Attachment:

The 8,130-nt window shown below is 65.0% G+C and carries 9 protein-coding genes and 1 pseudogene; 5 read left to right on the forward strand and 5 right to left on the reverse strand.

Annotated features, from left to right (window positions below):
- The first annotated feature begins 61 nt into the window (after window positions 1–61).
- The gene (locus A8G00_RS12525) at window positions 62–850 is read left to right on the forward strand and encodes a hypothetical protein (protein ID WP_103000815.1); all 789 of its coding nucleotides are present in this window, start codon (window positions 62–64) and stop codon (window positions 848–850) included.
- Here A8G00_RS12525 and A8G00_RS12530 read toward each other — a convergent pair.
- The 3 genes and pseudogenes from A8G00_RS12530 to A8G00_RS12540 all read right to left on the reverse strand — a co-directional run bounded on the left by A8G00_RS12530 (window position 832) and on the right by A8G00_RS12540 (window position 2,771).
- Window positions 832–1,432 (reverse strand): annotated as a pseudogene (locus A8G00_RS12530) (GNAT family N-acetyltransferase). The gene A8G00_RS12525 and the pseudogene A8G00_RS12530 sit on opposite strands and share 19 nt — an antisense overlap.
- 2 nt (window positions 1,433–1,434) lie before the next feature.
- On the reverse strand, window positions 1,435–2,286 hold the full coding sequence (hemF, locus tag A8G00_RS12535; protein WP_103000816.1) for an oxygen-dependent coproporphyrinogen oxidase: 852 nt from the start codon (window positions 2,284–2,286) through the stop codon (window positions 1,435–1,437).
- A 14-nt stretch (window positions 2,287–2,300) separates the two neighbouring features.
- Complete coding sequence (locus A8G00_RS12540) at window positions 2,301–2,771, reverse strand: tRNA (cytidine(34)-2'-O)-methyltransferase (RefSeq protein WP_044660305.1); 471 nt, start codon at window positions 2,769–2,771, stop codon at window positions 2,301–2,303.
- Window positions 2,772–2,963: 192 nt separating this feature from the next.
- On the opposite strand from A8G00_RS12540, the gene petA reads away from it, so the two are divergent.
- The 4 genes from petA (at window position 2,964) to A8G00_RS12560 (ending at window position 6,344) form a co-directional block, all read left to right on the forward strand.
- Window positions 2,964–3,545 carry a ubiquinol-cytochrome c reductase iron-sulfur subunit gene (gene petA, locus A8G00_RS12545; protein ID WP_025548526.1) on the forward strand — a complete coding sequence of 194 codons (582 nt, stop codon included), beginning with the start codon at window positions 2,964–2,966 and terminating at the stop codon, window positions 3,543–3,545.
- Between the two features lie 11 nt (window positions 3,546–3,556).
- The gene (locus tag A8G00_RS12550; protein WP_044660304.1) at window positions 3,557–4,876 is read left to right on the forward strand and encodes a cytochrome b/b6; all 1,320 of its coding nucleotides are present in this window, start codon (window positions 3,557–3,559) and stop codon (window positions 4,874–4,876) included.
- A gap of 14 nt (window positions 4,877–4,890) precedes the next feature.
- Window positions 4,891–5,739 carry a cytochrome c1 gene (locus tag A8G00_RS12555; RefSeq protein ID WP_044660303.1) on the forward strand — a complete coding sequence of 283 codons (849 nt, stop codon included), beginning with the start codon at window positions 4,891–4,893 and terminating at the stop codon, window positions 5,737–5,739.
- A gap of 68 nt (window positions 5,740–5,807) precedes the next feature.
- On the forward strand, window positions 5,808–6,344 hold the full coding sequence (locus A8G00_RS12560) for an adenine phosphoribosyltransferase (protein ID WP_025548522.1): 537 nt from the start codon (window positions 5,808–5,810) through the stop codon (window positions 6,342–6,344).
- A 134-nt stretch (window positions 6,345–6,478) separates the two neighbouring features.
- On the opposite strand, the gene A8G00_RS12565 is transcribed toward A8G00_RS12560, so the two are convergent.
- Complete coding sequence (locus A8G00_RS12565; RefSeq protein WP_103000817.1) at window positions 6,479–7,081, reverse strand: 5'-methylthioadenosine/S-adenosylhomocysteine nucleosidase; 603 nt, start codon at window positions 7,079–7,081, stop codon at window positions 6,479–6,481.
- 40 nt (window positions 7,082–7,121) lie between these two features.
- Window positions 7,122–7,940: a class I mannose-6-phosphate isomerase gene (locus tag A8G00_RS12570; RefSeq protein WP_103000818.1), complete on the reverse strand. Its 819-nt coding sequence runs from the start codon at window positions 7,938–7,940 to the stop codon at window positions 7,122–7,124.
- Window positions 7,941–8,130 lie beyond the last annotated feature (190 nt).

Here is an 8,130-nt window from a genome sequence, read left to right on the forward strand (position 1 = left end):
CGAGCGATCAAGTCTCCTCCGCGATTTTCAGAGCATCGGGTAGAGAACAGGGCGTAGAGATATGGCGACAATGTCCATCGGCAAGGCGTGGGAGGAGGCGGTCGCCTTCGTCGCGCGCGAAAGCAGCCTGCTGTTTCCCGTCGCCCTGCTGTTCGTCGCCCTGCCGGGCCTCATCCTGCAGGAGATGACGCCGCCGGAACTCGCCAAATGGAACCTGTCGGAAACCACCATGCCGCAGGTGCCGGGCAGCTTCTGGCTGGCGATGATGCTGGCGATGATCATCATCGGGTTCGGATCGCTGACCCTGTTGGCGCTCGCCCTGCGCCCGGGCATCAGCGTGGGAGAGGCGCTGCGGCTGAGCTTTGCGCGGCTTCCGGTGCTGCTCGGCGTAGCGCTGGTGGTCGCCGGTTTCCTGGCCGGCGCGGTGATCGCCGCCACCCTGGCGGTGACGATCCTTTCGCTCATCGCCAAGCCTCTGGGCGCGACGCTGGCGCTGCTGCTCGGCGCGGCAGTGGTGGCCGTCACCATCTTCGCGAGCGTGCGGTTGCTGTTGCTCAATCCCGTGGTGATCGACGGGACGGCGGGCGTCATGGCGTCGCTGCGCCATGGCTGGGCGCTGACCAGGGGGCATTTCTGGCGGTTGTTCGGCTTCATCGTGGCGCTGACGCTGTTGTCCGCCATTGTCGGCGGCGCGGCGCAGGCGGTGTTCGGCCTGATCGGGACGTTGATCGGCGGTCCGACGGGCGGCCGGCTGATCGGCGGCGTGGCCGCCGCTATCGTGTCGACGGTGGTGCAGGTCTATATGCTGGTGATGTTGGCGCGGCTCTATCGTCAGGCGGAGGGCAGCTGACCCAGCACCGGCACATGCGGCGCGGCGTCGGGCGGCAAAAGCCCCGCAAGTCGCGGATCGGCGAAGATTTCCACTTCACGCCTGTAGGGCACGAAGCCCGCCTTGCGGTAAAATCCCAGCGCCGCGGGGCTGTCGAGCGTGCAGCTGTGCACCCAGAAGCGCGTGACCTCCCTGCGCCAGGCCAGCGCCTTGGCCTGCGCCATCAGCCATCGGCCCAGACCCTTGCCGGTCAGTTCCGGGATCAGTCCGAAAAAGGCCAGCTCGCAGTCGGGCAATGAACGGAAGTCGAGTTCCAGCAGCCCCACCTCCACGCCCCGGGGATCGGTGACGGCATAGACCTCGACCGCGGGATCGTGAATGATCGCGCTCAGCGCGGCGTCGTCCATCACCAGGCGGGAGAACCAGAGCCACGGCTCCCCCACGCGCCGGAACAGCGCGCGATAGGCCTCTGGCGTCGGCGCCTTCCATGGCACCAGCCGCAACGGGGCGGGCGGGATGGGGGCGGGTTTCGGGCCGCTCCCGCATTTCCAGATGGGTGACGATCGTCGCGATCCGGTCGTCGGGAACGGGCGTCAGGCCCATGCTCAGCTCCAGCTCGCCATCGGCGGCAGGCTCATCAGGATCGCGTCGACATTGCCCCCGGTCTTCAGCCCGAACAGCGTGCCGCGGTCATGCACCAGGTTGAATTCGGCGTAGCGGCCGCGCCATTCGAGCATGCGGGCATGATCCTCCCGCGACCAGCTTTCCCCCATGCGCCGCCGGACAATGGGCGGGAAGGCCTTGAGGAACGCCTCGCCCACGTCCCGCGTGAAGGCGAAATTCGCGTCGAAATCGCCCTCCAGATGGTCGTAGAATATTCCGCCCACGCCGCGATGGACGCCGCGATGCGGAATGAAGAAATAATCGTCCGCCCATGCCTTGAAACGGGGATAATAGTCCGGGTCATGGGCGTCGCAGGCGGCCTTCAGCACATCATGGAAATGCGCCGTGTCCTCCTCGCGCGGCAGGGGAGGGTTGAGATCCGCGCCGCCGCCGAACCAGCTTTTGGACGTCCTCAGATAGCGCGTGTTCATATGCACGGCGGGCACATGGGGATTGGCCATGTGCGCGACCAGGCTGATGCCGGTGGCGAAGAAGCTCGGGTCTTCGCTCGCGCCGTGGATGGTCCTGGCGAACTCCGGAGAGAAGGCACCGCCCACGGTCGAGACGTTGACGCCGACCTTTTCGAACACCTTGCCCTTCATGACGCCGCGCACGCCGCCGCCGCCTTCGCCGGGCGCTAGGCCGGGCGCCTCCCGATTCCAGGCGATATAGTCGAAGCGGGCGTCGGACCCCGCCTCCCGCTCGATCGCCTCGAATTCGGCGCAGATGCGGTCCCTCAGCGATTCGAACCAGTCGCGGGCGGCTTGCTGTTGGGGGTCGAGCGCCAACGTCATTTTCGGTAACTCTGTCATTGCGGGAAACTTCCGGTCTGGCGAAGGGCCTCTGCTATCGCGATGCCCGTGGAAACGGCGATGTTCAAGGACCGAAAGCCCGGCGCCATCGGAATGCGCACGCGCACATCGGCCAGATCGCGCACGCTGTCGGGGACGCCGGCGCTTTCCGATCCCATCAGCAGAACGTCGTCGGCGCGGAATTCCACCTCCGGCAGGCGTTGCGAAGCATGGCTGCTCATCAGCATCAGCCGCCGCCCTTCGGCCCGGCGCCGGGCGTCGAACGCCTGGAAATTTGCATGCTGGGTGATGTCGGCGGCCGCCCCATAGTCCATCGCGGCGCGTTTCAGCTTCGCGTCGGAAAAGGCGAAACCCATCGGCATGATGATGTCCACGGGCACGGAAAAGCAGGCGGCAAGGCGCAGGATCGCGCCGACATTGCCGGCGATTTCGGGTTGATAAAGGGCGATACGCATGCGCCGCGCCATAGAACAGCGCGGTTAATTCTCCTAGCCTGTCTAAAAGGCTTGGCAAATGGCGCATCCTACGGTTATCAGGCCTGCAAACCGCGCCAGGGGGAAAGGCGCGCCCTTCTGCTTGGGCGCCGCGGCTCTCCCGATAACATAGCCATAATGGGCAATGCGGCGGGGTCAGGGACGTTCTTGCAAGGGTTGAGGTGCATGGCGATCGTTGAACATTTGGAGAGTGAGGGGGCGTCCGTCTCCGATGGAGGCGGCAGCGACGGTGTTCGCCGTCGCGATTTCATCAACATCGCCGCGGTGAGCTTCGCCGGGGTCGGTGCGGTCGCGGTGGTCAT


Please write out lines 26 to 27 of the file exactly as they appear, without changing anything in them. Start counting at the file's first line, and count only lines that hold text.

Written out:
- Window positions 7,122–7,940: a class I mannose-6-phosphate isomerase gene (locus tag A8G00_RS12570; RefSeq protein WP_103000818.1), complete on the reverse strand. Its 819-nt coding sequence runs from the start codon at window positions 7,938–7,940 to the stop codon at window positions 7,122–7,124.
- Window positions 7,941–8,130 lie beyond the last annotated feature (190 nt).